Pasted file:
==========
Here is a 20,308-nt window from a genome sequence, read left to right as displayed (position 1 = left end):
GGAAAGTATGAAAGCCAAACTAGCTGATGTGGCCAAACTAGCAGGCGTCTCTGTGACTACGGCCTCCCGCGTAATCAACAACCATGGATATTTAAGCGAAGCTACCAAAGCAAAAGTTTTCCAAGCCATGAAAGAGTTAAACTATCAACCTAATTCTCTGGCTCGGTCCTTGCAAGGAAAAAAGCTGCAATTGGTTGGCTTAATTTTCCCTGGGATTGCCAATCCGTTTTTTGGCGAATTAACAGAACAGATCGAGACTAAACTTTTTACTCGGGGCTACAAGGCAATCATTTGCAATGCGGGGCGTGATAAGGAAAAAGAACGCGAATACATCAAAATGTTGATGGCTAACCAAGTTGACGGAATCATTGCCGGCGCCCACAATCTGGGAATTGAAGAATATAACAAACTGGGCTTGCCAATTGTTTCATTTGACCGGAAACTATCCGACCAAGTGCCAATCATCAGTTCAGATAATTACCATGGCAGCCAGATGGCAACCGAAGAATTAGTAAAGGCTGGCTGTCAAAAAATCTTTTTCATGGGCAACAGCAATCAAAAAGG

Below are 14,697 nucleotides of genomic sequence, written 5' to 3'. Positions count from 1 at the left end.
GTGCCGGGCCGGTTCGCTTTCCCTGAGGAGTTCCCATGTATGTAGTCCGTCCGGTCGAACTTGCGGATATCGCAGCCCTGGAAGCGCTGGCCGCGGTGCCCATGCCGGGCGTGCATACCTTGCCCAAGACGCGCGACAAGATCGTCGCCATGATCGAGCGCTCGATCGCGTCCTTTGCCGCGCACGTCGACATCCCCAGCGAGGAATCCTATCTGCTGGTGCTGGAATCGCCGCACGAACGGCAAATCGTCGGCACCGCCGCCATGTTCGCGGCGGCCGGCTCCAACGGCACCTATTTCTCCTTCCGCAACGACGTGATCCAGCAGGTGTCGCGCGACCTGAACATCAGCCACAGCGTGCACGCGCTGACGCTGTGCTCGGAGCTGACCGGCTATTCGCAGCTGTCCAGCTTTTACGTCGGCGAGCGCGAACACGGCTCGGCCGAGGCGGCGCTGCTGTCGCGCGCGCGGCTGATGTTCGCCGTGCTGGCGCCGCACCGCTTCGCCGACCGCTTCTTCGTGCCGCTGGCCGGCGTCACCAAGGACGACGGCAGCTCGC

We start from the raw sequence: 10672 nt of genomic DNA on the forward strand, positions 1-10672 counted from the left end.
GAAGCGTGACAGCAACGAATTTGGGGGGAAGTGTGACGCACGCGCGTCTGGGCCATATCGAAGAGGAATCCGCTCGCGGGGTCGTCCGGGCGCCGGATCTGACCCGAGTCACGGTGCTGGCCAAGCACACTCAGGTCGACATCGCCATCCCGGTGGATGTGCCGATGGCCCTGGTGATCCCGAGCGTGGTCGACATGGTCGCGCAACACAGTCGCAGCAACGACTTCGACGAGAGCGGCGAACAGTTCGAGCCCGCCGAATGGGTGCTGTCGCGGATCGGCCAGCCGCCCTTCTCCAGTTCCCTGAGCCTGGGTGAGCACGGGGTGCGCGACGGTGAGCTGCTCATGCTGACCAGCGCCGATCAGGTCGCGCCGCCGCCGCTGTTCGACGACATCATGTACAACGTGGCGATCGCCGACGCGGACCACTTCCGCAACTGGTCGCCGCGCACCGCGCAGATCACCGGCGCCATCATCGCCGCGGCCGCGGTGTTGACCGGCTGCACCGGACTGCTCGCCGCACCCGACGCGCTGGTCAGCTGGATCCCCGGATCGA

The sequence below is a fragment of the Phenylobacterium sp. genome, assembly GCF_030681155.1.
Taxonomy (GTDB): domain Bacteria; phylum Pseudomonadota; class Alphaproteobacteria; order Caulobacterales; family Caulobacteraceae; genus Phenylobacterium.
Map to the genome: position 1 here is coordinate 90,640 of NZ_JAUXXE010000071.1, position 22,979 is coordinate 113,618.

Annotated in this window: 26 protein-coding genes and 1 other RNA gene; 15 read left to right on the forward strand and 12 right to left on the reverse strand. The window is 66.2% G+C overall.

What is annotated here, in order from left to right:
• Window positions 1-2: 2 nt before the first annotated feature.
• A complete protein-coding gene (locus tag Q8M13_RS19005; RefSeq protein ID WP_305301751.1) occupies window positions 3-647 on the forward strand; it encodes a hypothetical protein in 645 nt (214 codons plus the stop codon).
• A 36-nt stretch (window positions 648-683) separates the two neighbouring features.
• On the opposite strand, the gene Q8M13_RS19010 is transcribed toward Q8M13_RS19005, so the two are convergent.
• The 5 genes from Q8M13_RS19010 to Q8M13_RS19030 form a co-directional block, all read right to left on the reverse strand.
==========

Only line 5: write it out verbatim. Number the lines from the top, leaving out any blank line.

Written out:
We start from the raw sequence: 10672 nt of genomic DNA on the forward strand, positions 1-10672 counted from the left end.